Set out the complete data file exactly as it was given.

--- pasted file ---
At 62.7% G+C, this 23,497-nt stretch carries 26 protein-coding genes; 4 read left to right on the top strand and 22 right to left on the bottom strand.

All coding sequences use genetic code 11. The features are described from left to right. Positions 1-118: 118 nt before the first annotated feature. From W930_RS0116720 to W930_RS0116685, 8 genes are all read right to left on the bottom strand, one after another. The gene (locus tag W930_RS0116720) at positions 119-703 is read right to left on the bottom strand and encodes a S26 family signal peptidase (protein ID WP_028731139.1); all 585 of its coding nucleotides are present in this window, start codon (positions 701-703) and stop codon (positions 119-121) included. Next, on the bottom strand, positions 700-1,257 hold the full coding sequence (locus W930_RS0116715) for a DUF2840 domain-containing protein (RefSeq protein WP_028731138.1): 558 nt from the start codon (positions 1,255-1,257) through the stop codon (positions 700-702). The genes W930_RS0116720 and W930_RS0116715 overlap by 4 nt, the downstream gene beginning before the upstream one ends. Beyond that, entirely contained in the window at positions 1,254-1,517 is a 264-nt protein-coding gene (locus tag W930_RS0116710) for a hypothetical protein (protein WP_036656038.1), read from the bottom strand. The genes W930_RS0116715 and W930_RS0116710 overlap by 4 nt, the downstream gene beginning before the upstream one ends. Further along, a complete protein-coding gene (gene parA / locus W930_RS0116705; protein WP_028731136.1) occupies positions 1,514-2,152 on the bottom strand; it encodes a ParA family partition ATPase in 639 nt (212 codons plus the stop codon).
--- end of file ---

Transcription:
At 62.7% G+C, this 23,497-nt stretch carries 26 protein-coding genes; 4 read left to right on the top strand and 22 right to left on the bottom strand.

All coding sequences use genetic code 11. The features are described from left to right. Positions 1-118: 118 nt before the first annotated feature. From W930_RS0116720 to W930_RS0116685, 8 genes are all read right to left on the bottom strand, one after another. The gene (locus tag W930_RS0116720) at positions 119-703 is read right to left on the bottom strand and encodes a S26 family signal peptidase (protein ID WP_028731139.1); all 585 of its coding nucleotides are present in this window, start codon (positions 701-703) and stop codon (positions 119-121) included. Next, on the bottom strand, positions 700-1,257 hold the full coding sequence (locus W930_RS0116715) for a DUF2840 domain-containing protein (RefSeq protein WP_028731138.1): 558 nt from the start codon (positions 1,255-1,257) through the stop codon (positions 700-702). The genes W930_RS0116720 and W930_RS0116715 overlap by 4 nt, the downstream gene beginning before the upstream one ends. Beyond that, entirely contained in the window at positions 1,254-1,517 is a 264-nt protein-coding gene (locus tag W930_RS0116710) for a hypothetical protein (protein WP_036656038.1), read from the bottom strand. The genes W930_RS0116715 and W930_RS0116710 overlap by 4 nt, the downstream gene beginning before the upstream one ends. Further along, a complete protein-coding gene (gene parA / locus W930_RS0116705; protein WP_028731136.1) occupies positions 1,514-2,152 on the bottom strand; it encodes a ParA family partition ATPase in 639 nt (212 codons plus the stop codon).